About half of the U.S. private-sector workforce is covered by employer-sponsored retirement plans. But what about workers who don’t have this option? A number of states require firms that don’t offer a retirement plan to enroll their workers in a state-run program.
Academic researchers John Chalmers, Olivia S. Mitchell, Jonathan Reuter and Mingli Zhong, in a National Bureau of Economic Research study, Auto-Enrollment Plans for The People: Choices and Outcomes in OregonSaves, used the state program as a test case to analyze how it worked, the level of interest and how it affected retirement savings plans.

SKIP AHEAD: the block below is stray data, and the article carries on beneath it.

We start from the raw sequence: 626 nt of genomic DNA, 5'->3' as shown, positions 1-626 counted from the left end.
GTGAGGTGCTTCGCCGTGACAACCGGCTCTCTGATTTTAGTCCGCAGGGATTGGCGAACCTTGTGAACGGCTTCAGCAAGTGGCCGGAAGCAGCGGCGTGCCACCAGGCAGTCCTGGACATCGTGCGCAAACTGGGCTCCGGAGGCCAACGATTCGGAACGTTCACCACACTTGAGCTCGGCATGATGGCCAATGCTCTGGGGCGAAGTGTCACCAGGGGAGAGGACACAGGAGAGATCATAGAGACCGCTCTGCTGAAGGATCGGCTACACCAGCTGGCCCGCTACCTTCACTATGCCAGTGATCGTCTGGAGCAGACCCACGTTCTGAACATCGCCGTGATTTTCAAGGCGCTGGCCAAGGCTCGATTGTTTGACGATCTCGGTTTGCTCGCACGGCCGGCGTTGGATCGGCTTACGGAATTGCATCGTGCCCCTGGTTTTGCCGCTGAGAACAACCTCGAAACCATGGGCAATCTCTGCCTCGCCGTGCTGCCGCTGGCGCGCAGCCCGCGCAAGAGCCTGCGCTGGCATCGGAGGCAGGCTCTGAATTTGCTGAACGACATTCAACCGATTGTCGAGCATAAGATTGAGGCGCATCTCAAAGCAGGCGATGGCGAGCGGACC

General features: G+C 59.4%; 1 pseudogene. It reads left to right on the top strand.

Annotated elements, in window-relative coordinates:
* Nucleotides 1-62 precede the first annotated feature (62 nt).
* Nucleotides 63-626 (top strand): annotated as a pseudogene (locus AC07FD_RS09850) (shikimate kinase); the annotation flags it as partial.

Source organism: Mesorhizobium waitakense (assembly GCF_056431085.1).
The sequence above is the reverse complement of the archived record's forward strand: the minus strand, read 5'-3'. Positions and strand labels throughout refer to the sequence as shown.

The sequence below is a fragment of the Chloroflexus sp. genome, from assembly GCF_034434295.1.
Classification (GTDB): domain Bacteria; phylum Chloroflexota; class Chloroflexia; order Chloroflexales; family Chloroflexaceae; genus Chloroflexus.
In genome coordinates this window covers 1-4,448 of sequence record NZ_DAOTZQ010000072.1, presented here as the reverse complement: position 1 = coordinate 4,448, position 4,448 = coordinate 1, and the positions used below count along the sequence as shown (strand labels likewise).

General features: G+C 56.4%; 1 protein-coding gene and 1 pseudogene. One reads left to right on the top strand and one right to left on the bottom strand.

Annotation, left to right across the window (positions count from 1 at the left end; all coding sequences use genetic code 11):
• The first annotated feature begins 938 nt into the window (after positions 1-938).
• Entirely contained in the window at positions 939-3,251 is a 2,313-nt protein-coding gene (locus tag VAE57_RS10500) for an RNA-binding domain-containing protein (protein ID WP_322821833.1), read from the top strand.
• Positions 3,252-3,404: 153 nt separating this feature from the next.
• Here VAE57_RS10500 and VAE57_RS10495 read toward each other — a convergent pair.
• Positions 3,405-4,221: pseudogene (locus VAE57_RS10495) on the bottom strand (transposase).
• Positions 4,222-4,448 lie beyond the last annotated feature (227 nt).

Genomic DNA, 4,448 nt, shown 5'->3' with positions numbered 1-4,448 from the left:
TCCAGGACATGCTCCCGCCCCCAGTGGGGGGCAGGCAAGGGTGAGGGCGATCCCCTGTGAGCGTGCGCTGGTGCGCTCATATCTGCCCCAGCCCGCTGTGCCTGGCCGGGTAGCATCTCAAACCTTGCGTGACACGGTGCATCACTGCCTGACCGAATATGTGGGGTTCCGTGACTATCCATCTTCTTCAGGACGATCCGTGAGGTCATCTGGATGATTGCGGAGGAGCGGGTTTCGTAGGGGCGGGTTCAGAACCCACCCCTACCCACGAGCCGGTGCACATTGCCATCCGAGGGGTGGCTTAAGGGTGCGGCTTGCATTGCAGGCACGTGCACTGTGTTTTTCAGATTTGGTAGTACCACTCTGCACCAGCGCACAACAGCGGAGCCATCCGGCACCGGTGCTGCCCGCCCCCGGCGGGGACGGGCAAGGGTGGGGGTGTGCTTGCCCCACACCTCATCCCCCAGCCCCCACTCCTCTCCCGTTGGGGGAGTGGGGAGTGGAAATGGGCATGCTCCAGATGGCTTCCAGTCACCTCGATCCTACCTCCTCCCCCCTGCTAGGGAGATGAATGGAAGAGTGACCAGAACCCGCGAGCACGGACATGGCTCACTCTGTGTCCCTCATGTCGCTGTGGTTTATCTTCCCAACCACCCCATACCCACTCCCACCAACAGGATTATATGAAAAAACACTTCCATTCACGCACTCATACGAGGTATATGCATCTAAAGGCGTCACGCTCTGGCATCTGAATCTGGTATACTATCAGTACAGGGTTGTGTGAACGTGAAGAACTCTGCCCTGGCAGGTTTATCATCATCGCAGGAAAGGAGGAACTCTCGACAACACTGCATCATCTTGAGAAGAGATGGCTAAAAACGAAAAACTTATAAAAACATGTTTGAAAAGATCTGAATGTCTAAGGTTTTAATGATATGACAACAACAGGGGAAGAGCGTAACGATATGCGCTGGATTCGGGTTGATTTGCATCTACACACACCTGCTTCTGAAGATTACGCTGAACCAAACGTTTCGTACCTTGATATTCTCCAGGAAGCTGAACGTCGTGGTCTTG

In 2015, the state of Oregon passed a bill to mandate OregonSaves for private companies that didn’t offer 401(k)s or similar programs.
The program is structured as a Roth IRA, and employees are automatically enrolled. The authors looked at who opted out of OregonSaves and why, how the program affected saving patterns for those who participated, and whether it meaningfully increased retirement savings.
What prompted OregonSaves, the study says, was that only 22.1% of employees who worked at a firm without a retirement savings program had actually opened an IRA, and only 7.6% were actively saving. In other words, opening and saving on their own wasn’t a popular option for employees.
The study posited three reasons for those without mandatory savings programs not to save: One was the “search cost,” another was “can’t afford to save” and the third was “don’t need to save.”